Navigating Summer Nutrition

By: Ola Pabjas, Registered Dietitian, Reviewed & Edited by JM Nutrition Team   How do you navigate summer nutrition? Well, we’ve prepared a handful of summer nutrition tips that you can readily apply to your daily life. About Summer Nutrition Summer is no doubt a beloved season that brings with... The post Navigating Summer Nutrition appeared first on JM Nutrition.

Navigating Summer Nutrition

By: Ola Pabjas, Registered Dietitian, Reviewed & Edited by JM Nutrition Team

 

How do you navigate summer nutrition? Well, we’ve prepared a handful of summer nutrition tips that you can readily apply to your daily life.

About Summer Nutrition

Summer is no doubt a beloved season that brings with it many delightful experiences. From short-notice social gatherings and outdoor barbecues to beach picnics and hiking adventures, summer offers many opportunities for fun and relaxation. These frequent (but welcomed!) disruptions to our routines can make maintaining a balanced approach to nutrition challenging.

A less consistent schedule, however, doesn’t mean you must abandon your commitment to your established health goals (whether managing acid reflux, blood sugars, or cholesterol or simply ensuring you feel your best). It also doesn’t mean we don’t get to participate in the experiences summer has to offer. Not at all.

For this reason we felt we should present a few ideas to help you balance enjoying seasonal activities and the foods accompanying them in ways that keep you feeling your best.

Related: Foods That Hydrate

 

Summer Nutrition Tips

1. Prioritize Hydration

No summer nutrition tips list would be complete without the most obvious of piece of advice: the importance of hydration.

With rising summer temperatures and outdoor activities, our bodies lose more fluids through sweat. Distraction and busyness may also interfere with our ability to recognize our thirst.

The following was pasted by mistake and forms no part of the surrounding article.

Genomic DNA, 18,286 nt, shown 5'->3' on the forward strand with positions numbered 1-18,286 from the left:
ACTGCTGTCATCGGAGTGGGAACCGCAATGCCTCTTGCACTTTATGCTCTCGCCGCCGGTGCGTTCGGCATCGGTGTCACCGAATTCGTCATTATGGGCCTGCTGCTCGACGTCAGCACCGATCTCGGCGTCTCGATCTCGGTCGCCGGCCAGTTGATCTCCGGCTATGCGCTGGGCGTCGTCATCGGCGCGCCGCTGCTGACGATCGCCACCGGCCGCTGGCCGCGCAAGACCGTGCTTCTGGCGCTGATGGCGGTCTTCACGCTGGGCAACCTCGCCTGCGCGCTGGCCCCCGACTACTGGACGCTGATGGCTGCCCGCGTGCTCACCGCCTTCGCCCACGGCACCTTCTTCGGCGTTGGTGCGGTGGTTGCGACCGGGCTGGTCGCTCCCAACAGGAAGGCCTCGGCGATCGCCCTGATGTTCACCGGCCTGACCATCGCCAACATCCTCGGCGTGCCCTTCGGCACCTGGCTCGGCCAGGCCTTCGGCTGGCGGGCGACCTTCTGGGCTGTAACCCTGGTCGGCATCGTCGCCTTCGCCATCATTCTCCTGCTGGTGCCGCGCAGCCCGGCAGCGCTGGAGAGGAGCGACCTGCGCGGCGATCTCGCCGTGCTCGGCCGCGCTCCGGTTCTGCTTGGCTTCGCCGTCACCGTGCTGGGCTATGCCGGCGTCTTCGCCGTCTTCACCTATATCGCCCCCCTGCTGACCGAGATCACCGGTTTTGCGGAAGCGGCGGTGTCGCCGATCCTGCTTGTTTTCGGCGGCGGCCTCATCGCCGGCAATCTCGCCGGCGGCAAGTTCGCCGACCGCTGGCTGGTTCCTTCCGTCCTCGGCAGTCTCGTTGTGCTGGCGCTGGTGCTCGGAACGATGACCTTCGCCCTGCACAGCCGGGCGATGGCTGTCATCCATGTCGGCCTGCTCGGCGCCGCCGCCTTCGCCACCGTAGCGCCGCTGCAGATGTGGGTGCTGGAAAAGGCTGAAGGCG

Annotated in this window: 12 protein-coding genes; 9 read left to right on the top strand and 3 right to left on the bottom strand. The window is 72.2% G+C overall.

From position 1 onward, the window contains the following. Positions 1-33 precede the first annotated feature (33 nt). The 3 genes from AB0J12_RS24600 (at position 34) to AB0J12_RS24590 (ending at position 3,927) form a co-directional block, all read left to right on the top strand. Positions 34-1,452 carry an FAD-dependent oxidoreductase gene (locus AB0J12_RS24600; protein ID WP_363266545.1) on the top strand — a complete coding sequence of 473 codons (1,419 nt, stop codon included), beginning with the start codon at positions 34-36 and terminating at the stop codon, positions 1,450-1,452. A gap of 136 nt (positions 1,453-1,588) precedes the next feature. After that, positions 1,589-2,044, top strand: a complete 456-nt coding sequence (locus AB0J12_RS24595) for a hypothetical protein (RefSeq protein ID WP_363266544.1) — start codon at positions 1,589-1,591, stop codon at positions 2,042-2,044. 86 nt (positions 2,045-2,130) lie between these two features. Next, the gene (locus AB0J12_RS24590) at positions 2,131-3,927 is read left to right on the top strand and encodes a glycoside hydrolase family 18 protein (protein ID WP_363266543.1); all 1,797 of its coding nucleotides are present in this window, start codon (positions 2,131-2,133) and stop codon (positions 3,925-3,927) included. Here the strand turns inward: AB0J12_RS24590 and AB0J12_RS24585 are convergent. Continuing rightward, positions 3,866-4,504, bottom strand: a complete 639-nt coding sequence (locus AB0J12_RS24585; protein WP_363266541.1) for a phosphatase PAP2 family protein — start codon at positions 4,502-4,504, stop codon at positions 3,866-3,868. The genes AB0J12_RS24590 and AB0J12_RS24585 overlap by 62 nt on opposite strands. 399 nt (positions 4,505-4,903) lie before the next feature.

As a result, dehydration can make us feel lethargic and sick. This may cause us to choose foods that don’t align with our health goals. These foods typically offer a burst of energy and spike in blood sugar, followed by an energy crash and a blood sugar nosedive.

Related: How To Boost Energy

Dehydration may also be misinterpreted for hunger, leading to unnecessary eating or overeating at meal times.

For this reason, aim to drink water consistently throughout the day, whether carrying an insulated water bottle with you or regularly asking for (and actually drinking) water at restaurants or cafes. If you’re feeling sluggish, ask yourself when you last had a refreshing glass of cold water.

Be intentional about using the washroom. Before you leave any indoor or outdoor location, take advantage of having access to a toilet and use it. Do so even if you don’t feel you have to go. Thinking ahead makes you less likely to be stuck in a situation where you need to use the washroom when one may not be as readily accessible.

 

2. Take Advantage of Seasonal Produce

To successfully navigate summer nutrition, take advantage of season produce.

Undoubtedly, summer offers an abundance of fresh fruits and vegetables that taste best at this time and provide essential nutrients. Eating fruits and vegetables can also help hydrate the body.

Related: How To Introduce More Vegetables

Embrace the season’s produce by experimenting with colourful recipes showcasing summer’s vibrant fruits and veggies.

In addition, we strongly recommend to stop at roadside produce stands where you can pick up fresh seasonal offerings.

What’s more, this is a great way to support a small, local business.

You can also do grocery shopping on Wednesdays, when new produce typically arrives. Grocery stores can set great deals midweek on many foods to make room for new food shipments.

Last, consider a visit to the local farmers’ markets just before closing when sellers are more likely to give discounts on remaining produce.

 

3. Practice Mindfulness and Avoid All-or-Nothing Mentality

Remember that occasional indulgence is part of a balanced diet. There’s certainly no need to feel guilty for enjoying a treat once in a while. Indulging in seasonal treats and special meals is part of the joy of summer.

We also encourage you to adopt a mindful approach when eating or drinking. That is, try to be fully present with the experience, and savour each bite or sip. There’s no need to beat yourself up and compensate later or punish yourself for “breaking the rules.” 

Furthermore, it’s important to enjoy what you’re eating and drinking. Enjoy the lovely people you’re doing it with. Enjoy the beautiful place where you’re doing it. Then, move on with your life… Know you’ve had–and still have–several opportunities that day to choose foods that nourish your body.

The more you cultivate this mindset, the less likely you are to engage with food in extreme ways. This applies to summer nutrition, as well as any other time of the year.